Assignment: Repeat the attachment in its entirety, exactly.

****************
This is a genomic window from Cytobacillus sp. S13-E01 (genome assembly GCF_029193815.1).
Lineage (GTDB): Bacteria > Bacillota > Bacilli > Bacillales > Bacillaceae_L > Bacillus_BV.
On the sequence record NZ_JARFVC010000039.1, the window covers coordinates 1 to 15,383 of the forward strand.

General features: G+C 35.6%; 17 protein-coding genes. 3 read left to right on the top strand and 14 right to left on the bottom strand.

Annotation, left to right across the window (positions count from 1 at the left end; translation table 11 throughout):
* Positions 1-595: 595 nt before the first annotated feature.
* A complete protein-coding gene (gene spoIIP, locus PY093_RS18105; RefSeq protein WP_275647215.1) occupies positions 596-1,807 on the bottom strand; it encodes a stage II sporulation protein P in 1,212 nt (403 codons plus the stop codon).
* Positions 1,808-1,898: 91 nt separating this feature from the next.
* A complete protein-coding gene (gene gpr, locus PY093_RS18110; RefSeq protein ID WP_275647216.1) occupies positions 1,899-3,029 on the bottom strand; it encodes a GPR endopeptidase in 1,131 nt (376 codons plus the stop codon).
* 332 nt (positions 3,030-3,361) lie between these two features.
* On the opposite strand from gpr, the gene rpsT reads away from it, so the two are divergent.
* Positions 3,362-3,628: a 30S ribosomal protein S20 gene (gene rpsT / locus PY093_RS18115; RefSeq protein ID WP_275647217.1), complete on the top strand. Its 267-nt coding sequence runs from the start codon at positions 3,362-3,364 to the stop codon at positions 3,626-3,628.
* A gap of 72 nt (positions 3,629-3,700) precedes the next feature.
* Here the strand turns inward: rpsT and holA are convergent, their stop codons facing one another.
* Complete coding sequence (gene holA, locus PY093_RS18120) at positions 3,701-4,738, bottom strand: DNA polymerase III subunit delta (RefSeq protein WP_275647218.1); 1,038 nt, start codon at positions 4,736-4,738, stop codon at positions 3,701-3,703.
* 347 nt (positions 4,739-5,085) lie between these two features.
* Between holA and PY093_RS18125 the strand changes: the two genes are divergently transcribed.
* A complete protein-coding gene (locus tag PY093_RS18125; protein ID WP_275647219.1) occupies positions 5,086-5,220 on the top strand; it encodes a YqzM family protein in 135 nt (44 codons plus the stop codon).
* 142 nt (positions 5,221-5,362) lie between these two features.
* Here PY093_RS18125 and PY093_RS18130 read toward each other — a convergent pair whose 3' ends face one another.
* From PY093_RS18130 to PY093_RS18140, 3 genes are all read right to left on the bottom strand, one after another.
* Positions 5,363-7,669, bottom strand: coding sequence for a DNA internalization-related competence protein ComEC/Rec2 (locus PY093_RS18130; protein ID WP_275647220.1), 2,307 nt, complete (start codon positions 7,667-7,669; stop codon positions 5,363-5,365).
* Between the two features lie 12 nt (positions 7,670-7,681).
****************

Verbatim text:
This is a genomic window from Cytobacillus sp. S13-E01 (genome assembly GCF_029193815.1).
Lineage (GTDB): Bacteria > Bacillota > Bacilli > Bacillales > Bacillaceae_L > Bacillus_BV.
On the sequence record NZ_JARFVC010000039.1, the window covers coordinates 1 to 15,383 of the forward strand.

General features: G+C 35.6%; 17 protein-coding genes. 3 read left to right on the top strand and 14 right to left on the bottom strand.

Annotation, left to right across the window (positions count from 1 at the left end; translation table 11 throughout):
* Positions 1-595: 595 nt before the first annotated feature.
* A complete protein-coding gene (gene spoIIP, locus PY093_RS18105; RefSeq protein WP_275647215.1) occupies positions 596-1,807 on the bottom strand; it encodes a stage II sporulation protein P in 1,212 nt (403 codons plus the stop codon).
* Positions 1,808-1,898: 91 nt separating this feature from the next.
* A complete protein-coding gene (gene gpr, locus PY093_RS18110; RefSeq protein ID WP_275647216.1) occupies positions 1,899-3,029 on the bottom strand; it encodes a GPR endopeptidase in 1,131 nt (376 codons plus the stop codon).
* 332 nt (positions 3,030-3,361) lie between these two features.
* On the opposite strand from gpr, the gene rpsT reads away from it, so the two are divergent.
* Positions 3,362-3,628: a 30S ribosomal protein S20 gene (gene rpsT / locus PY093_RS18115; RefSeq protein ID WP_275647217.1), complete on the top strand. Its 267-nt coding sequence runs from the start codon at positions 3,362-3,364 to the stop codon at positions 3,626-3,628.
* A gap of 72 nt (positions 3,629-3,700) precedes the next feature.
* Here the strand turns inward: rpsT and holA are convergent, their stop codons facing one another.
* Complete coding sequence (gene holA, locus PY093_RS18120) at positions 3,701-4,738, bottom strand: DNA polymerase III subunit delta (RefSeq protein WP_275647218.1); 1,038 nt, start codon at positions 4,736-4,738, stop codon at positions 3,701-3,703.
* 347 nt (positions 4,739-5,085) lie between these two features.
* Between holA and PY093_RS18125 the strand changes: the two genes are divergently transcribed.
* A complete protein-coding gene (locus tag PY093_RS18125; protein ID WP_275647219.1) occupies positions 5,086-5,220 on the top strand; it encodes a YqzM family protein in 135 nt (44 codons plus the stop codon).
* 142 nt (positions 5,221-5,362) lie between these two features.
* Here PY093_RS18125 and PY093_RS18130 read toward each other — a convergent pair whose 3' ends face one another.
* From PY093_RS18130 to PY093_RS18140, 3 genes are all read right to left on the bottom strand, one after another.
* Positions 5,363-7,669, bottom strand: coding sequence for a DNA internalization-related competence protein ComEC/Rec2 (locus PY093_RS18130; protein ID WP_275647220.1), 2,307 nt, complete (start codon positions 7,667-7,669; stop codon positions 5,363-5,365).
* Between the two features lie 12 nt (positions 7,670-7,681).